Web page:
Massive Beef Recall Further Validates the Need for Small Farms and Local Agriculture
Dylan Charles, Editor
Last week, the Canadian Food Inspection Agency issued a massive recall of beef packaged for consumption in Canada and the United States over fears that ‘a combination of several ‘deficiencies” at the XL Foods plant in British Columbia may have created conditions favorable for an E.Coli outbreak.
E.Coli is a pathogenic strain of animal fecal bacteria that can cause severe food poisoning and even death to humans. So far, at least 10 confirmed cases of E. Coli poisoning in Alberta have put consumers on edge, but it does not appear that consumer demand has been affected.
Originally, the outbreak affected over 30 US states and included some 890,000 pounds of meat bound for retail chains including Wal-Mart and Safeway. However, since then the recall has been expanded four times to a whopping 150 million pounds of beef products already on store shelves from coast to coast in Canada and the US:
The overall list, which also includes beef sold in the U.S., is so long that the CFIA recommends consumers ask grocers or stores directly if the beef product for sale came from XL Foods. As of Tuesday, 1.5 million pounds of beef has been recalled from major retailers like Walmart, Safeway, Save-on-Foods, Metro, Loblaws and Real Canadian Superstore. [NationalPost]
If a only a few slaughterhouses can cause an outbreak of deadly bacteria that spans coast to coast, potentially sickening people all over North America, while causing the destruction of so much food and the waste of the resources spent to produce and ship it, then is this type of food system serving our best interests?
Rather than ask these larger questions, officials and industry leaders are, of course, assuring the meat consuming public that all measures are being taken to insure the safety of meat, while politicians are already finger pointing and blaming each other for lapses in quality protections and a slow response to the outbreak.
When framed this way, it appears the government believes this to be more about how many tax dollars can be spent to oversee a tenured meatpacking industry:
“Mr. Speaker, I can assure you the minister of agriculture is working very hard, working sincerely to ensure that this issue is dealt with appropriately including ensuring we have more food inspectors, more meat inspectors,” said Defence Minister Peter MacKay, who spoke for Ritz in the House of Commons on Monday.
MacKay said the Conservative government has increased the number of food inspectors by 700 since they came into power, and that new legislation aimed at helping the CFIA respond quickly to food safety issues has been steadfastly opposed by Mulcair and the NDP.
“We’ve increased the CFIA’s budget by $156-million during the time in government,” he said. “So, Mr. Speaker, there is more front-line workers, more safety for Canadians.” [NationalPost]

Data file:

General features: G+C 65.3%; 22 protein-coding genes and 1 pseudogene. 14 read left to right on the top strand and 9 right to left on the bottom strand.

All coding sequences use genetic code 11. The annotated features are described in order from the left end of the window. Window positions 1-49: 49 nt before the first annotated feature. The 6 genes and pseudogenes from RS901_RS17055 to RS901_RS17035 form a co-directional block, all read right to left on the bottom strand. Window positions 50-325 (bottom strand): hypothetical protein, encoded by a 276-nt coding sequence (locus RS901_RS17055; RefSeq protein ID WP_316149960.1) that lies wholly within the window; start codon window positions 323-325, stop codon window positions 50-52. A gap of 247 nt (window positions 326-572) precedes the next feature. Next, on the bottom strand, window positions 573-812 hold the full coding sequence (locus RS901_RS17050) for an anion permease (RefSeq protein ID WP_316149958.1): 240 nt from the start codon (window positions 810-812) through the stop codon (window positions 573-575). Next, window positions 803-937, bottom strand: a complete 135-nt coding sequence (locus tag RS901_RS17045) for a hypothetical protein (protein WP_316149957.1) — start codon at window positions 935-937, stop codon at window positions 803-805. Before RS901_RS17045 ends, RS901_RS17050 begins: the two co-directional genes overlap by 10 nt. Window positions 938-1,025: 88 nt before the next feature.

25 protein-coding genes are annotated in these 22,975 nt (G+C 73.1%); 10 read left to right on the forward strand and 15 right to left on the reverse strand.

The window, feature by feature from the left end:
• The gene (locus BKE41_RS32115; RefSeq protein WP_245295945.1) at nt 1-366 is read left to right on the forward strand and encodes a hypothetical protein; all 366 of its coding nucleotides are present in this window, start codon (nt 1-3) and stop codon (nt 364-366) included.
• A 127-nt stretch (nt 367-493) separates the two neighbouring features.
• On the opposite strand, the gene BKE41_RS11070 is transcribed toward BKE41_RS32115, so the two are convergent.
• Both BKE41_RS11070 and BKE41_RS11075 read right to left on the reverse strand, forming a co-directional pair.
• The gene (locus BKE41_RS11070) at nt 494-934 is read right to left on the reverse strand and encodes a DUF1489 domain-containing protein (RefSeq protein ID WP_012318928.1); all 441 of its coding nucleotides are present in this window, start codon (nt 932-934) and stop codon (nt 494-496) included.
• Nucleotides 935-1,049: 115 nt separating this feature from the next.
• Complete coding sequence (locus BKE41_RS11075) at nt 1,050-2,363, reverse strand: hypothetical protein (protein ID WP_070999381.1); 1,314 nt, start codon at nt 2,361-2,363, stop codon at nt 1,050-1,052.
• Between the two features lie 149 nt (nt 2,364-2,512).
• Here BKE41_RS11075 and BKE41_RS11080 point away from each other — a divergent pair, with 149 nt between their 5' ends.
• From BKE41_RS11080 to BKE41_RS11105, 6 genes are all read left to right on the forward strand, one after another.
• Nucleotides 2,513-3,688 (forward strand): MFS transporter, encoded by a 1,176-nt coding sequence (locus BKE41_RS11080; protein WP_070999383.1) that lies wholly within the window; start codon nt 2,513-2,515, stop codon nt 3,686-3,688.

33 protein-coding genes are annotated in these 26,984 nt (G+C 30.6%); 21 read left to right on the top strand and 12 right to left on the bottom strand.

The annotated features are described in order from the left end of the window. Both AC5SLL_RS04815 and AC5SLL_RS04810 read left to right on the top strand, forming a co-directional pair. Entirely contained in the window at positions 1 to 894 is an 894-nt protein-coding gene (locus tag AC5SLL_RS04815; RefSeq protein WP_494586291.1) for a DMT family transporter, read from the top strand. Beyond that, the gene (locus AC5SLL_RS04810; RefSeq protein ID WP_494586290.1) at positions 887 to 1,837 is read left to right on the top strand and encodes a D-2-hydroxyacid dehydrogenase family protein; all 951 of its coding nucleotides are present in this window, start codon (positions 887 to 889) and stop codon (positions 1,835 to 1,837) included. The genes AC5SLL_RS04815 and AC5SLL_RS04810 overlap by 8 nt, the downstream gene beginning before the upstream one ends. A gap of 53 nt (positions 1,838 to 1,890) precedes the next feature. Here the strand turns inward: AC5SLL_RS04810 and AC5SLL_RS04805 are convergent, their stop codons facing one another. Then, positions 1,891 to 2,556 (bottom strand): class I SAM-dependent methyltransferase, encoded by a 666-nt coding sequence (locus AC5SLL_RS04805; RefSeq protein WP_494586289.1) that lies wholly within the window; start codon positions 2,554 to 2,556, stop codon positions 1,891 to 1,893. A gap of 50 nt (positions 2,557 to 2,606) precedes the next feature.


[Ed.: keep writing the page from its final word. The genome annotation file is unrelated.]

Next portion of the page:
Of course there were already government inspectors working at the plant responsible for the outbreak, proving that government oversight is a false sense of security:
Forty CFIA inspectors and six veterinarians work full-time at the XL plant, the agency said. [NationalPost]
Given that the FDA and the USDA continue to make it difficult for local farms and homesteaders to produce and share their own homegrown meats and products locally, it should be clear that the government and meat industry have neither the intention, nor the capacity to address the fundamental flaws in a corporate/government owned and operated food system.
Furthermore, there is no discussion of an alternative to this system. Local food co-ops, small lot organic farms, and a variety of local farm producers is the antithesis of the factory farm, yet these activities are becoming increasingly outlawed as the North American police state comes of age.
Why are these timeless activities being outlawed while the infrastructure and political roots of a ginormous factory food system are becoming further entrenched?
Coming at a time when high fuel prices and drought are causing rising food prices, a meat recall this widespread is also more evidence that our food system is unstable and ripe for widespread disruption. Therefore, having a family or personal food security plan in place, with storable meals on hand, is a smart thing to do now, before a larger crisis occurs.
And, while a vegetarian diet may not be suitable for everyone, the myth about vegetarians not getting enough protein has already been busted, so at least experimenting with a vegetarian diet, or reducing some dependence on meat, is another smart and enlightening thing to do to cushion against a food system so vulnerable to contamination, waste and corruption.
Current Recall Lists:
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About the Author
Dylan Charles is the editor of Waking Times and co-host of Redesigning Reality, both dedicated to ideas of personal transformation, societal awakening, and planetary renewal. His personal journey is deeply inspired by shamanic plant medicines and the arts of Kung Fu, Qi Gong and Yoga. After seven years of living in Costa Rica, he now lives in the Blue Ridge Mountains, where he practices Brazilian Jiu Jitsu and enjoys spending time with family. He has written hundreds of articles, reaching and inspiring millions of people around the world.
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